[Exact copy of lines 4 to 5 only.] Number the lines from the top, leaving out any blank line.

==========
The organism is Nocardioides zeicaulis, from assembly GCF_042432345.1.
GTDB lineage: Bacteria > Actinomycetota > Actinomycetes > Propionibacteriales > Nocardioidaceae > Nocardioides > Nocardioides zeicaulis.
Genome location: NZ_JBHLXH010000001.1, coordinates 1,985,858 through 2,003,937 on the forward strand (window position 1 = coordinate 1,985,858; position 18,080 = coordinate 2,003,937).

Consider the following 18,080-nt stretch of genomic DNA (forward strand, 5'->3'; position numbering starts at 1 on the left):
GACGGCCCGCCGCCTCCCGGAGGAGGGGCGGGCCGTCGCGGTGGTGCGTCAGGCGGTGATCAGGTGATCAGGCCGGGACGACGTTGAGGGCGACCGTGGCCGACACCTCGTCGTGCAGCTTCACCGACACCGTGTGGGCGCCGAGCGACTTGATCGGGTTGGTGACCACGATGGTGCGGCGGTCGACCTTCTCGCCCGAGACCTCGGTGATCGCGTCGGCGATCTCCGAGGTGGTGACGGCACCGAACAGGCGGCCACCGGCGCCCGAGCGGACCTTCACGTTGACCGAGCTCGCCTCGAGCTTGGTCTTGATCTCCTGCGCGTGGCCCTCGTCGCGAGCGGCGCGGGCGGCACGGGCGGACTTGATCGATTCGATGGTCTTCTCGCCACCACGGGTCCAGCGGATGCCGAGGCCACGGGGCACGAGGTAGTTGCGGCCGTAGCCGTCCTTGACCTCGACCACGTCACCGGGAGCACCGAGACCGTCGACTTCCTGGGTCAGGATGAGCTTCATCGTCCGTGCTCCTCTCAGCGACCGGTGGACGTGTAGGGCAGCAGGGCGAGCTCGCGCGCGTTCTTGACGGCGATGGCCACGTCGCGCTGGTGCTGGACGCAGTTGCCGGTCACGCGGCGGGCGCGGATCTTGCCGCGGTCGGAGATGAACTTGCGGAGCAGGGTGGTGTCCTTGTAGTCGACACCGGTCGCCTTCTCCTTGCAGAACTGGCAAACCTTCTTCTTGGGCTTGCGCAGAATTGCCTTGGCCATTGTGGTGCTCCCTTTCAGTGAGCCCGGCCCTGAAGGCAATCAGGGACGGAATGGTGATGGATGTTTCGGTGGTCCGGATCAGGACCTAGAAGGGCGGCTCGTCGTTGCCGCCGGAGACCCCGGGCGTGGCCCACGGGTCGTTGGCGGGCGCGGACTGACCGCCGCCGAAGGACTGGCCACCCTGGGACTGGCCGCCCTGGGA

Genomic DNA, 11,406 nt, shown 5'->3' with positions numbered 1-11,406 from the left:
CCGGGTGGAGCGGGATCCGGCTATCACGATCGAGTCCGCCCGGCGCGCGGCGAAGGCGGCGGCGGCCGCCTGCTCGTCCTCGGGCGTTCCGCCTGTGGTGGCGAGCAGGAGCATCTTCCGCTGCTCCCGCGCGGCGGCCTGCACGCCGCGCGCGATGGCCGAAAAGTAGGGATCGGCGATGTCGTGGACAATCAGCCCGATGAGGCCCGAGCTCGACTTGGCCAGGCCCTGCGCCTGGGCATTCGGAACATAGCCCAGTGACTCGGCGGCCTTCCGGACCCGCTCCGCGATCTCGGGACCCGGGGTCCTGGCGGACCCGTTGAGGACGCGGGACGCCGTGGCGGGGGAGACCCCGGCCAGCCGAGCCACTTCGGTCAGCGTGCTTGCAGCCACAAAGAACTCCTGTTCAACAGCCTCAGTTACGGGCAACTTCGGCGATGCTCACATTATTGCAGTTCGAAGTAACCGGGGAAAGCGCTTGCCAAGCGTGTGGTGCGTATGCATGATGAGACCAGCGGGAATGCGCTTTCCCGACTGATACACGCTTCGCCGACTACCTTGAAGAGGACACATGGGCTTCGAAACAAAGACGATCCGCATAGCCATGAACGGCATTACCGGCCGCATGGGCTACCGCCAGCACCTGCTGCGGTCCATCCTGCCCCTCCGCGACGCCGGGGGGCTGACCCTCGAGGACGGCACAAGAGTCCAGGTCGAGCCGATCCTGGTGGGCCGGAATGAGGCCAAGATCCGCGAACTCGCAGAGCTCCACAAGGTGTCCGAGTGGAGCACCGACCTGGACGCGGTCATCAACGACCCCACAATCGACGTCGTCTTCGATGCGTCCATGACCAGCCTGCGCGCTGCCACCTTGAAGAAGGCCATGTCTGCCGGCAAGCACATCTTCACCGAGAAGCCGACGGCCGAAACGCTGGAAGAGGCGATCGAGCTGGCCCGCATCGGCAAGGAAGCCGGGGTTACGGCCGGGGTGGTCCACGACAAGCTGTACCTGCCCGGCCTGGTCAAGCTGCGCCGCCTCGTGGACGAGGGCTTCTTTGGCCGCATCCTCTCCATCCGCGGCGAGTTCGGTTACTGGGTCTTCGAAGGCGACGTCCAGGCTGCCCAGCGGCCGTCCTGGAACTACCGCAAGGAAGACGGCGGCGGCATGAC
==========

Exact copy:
Consider the following 18,080-nt stretch of genomic DNA (forward strand, 5'->3'; position numbering starts at 1 on the left):
GACGGCCCGCCGCCTCCCGGAGGAGGGGCGGGCCGTCGCGGTGGTGCGTCAGGCGGTGATCAGGTGATCAGGCCGGGACGACGTTGAGGGCGACCGTGGCCGACACCTCGTCGTGCAGCTTCACCGACACCGTGTGGGCGCCGAGCGACTTGATCGGGTTGGTGACCACGATGGTGCGGCGGTCGACCTTCTCGCCCGAGACCTCGGTGATCGCGTCGGCGATCTCCGAGGTGGTGACGGCACCGAACAGGCGGCCACCGGCGCCCGAGCGGACCTTCACGTTGACCGAGCTCGCCTCGAGCTTGGTCTTGATCTCCTGCGCGTGGCCCTCGTCGCGAGCGGCGCGGGCGGCACGGGCGGACTTGATCGATTCGATGGTCTTCTCGCCACCACGGGTCCAGCGGATGCCGAGGCCACGGGGCACGAGGTAGTTGCGGCCGTAGCCGTCCTTGACCTCGACCACGTCACCGGGAGCACCGAGACCGTCGACTTCCTGGGTCAGGATGAGCTTCATCGTCCGTGCTCCTCTCAGCGACCGGTGGACGTGTAGGGCAGCAGGGCGAGCTCGCGCGCGTTCTTGACGGCGATGGCCACGTCGCGCTGGTGCTGGACGCAGTTGCCGGTCACGCGGCGGGCGCGGATCTTGCCGCGGTCGGAGATGAACTTGCGGAGCAGGGTGGTGTCCTTGTAGTCGACACCGGTCGCCTTCTCCTTGCAGAACTGGCAAACCTTCTTCTTGGGCTTGCGCAGAATTGCCTTGGCCATTGTGGTGCTCCCTTTCAGTGAGCCCGGCCCTGAAGGCAATCAGGGACGGAATGGTGATGGATGTTTCGGTGGTCCGGATCAGGACCTAGAAGGGCGGCTCGTCGTTGCCGCCGGAGACCCCGGGCGTGGCCCACGGGTCGTTGGCGGGCGCGGACTGACCGCCGCCGAAGGACTGGCCACCCTGGGACTGGCCGCCCTGGGA